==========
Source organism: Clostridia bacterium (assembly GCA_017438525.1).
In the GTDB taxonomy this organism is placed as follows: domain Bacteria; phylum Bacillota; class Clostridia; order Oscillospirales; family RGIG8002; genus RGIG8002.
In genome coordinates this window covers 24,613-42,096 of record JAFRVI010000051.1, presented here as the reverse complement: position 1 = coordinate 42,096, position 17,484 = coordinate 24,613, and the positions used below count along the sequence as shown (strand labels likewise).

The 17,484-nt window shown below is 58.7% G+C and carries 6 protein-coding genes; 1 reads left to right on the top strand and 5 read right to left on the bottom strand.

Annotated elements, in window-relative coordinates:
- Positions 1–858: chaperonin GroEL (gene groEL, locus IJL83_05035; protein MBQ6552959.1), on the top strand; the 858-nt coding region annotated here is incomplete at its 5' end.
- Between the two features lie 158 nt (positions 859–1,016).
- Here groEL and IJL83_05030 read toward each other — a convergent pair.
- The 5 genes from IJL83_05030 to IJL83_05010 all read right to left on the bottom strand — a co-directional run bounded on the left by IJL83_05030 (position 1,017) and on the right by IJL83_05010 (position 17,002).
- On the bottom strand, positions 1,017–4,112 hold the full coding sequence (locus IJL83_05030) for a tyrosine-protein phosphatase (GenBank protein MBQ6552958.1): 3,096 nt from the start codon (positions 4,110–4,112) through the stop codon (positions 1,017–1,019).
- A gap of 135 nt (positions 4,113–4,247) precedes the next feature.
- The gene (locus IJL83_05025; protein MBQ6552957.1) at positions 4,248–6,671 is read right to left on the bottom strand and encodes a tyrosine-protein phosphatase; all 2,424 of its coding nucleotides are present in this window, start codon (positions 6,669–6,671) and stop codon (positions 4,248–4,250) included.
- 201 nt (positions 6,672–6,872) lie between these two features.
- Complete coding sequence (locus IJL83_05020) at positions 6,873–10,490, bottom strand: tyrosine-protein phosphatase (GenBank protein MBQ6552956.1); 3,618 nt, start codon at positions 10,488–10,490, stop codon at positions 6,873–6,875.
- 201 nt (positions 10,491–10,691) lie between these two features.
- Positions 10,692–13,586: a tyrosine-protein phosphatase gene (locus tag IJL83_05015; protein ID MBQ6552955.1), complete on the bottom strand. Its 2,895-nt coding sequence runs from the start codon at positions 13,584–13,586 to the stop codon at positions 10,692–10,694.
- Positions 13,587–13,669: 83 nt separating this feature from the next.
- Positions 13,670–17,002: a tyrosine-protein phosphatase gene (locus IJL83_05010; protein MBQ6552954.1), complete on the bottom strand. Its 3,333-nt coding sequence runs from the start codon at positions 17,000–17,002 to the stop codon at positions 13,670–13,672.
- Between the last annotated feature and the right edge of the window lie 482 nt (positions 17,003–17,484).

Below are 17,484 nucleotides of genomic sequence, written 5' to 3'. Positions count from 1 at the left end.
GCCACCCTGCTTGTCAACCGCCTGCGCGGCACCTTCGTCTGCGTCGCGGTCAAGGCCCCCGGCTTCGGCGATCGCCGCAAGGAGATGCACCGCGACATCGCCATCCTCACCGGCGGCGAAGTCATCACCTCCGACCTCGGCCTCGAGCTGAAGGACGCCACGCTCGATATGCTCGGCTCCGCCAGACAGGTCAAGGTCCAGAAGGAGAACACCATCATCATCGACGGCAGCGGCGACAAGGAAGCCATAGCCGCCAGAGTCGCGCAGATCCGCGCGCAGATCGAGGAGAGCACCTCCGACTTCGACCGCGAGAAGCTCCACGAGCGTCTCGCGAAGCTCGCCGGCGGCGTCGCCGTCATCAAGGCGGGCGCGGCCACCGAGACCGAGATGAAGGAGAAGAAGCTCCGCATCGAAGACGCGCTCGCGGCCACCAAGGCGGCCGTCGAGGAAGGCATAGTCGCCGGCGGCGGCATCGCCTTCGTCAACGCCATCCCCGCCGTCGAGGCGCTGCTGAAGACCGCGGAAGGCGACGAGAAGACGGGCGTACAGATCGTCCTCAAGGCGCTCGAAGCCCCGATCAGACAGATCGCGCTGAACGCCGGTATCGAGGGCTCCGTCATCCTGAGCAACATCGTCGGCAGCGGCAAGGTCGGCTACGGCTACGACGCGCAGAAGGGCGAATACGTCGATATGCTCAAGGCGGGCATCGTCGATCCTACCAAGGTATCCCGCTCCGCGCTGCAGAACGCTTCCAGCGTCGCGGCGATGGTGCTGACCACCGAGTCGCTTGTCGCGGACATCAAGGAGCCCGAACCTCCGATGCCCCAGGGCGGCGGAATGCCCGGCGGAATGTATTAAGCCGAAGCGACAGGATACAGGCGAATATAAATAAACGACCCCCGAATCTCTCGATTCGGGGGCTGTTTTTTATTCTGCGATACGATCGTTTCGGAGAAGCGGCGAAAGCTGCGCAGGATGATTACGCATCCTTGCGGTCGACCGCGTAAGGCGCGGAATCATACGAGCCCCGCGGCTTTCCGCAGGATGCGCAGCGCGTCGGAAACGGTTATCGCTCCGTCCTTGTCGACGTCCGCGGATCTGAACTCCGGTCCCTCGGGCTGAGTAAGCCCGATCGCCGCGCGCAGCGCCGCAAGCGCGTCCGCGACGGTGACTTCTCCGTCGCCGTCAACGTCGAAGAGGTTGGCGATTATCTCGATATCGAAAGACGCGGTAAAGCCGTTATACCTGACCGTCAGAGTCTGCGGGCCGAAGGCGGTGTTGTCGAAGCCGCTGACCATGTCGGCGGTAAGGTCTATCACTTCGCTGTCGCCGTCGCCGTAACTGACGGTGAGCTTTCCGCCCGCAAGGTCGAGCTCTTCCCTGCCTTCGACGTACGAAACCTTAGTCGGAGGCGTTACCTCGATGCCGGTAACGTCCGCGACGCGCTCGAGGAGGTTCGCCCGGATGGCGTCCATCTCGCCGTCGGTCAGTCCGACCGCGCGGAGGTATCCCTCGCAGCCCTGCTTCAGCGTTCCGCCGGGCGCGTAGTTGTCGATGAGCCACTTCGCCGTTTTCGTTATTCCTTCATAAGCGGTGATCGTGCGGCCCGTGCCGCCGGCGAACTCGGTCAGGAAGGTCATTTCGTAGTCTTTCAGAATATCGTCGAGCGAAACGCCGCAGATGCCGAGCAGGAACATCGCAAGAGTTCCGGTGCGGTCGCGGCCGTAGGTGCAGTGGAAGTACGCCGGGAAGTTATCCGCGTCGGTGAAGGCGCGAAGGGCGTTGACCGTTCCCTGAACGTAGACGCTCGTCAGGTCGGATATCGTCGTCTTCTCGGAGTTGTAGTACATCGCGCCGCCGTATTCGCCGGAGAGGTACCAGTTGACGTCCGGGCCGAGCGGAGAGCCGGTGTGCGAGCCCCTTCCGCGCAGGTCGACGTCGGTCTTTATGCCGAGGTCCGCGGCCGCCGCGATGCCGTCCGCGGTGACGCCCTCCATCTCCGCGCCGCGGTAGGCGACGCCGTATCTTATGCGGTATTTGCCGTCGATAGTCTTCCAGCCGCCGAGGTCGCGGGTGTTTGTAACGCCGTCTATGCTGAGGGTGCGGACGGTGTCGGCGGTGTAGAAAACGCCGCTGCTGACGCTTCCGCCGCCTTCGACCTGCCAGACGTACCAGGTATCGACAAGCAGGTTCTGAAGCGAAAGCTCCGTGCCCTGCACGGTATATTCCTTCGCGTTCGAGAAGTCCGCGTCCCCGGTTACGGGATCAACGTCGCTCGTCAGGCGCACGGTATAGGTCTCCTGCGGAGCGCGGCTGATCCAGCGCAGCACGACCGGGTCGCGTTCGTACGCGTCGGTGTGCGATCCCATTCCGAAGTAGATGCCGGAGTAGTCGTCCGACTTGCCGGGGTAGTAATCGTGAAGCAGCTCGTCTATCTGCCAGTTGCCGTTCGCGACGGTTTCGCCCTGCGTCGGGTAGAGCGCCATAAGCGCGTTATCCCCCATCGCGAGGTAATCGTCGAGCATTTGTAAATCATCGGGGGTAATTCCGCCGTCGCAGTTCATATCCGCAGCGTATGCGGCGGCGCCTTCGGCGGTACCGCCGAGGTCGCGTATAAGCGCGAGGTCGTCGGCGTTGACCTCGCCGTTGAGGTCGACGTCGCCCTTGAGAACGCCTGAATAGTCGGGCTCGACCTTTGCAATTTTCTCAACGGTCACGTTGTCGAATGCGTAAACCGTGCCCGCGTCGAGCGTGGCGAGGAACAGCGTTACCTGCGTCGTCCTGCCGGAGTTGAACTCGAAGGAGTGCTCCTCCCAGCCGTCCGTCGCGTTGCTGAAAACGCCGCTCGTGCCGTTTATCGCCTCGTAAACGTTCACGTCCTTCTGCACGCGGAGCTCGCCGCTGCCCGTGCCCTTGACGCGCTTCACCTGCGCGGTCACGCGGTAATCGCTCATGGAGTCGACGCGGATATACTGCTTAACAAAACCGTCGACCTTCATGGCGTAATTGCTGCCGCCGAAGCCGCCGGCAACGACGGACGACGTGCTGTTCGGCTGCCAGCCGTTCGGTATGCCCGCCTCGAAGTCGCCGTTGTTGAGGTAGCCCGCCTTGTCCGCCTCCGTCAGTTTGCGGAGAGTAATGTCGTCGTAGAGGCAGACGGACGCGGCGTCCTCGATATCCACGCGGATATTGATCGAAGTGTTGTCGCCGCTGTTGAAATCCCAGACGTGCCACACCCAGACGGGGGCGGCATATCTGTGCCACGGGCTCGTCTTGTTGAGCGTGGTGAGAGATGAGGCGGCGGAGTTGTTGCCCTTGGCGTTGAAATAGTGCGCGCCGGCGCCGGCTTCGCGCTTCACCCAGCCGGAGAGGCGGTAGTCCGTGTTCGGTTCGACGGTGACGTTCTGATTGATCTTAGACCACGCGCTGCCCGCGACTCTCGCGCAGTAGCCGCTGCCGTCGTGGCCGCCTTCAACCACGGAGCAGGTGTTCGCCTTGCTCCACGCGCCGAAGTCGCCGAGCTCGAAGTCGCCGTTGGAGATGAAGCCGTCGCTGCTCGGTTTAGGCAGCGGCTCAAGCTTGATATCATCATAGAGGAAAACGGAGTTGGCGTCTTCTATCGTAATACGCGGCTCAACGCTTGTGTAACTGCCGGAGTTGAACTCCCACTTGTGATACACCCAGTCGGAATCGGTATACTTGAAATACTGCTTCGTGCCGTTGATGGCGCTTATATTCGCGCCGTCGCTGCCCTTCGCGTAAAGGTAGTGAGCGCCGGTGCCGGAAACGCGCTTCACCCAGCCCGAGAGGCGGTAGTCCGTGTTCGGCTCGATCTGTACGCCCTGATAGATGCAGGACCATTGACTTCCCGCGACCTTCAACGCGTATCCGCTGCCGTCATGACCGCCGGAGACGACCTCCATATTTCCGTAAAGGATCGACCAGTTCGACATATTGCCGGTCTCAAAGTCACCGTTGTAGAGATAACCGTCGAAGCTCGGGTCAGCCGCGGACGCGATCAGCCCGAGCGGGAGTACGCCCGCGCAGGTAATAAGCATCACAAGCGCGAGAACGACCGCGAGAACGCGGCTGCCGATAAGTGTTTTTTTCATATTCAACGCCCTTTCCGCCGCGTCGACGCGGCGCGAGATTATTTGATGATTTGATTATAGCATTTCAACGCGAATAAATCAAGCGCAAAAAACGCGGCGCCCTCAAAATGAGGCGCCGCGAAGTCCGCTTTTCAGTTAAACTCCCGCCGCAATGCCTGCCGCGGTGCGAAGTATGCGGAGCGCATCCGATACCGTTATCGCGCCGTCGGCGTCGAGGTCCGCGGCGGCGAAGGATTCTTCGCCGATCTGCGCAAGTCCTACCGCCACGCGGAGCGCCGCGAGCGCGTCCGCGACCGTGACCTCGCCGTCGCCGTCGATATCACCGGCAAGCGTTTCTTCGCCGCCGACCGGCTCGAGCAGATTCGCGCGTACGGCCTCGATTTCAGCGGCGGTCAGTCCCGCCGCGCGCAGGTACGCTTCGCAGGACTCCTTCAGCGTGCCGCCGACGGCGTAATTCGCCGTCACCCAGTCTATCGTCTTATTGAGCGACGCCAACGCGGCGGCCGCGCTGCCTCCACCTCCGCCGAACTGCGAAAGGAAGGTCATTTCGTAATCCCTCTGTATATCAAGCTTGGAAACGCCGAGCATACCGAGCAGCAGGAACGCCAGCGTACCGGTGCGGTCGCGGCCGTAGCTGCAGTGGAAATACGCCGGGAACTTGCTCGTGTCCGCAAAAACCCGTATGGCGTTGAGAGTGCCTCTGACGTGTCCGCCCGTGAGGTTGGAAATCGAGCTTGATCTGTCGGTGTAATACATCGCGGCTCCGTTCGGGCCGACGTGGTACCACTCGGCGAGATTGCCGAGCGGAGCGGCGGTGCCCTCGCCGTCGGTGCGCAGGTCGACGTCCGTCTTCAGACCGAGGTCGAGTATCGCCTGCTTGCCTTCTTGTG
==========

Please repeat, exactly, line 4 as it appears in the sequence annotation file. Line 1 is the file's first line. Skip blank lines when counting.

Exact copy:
The 17,484-nt window shown below is 58.7% G+C and carries 6 protein-coding genes; 1 reads left to right on the top strand and 5 read right to left on the bottom strand.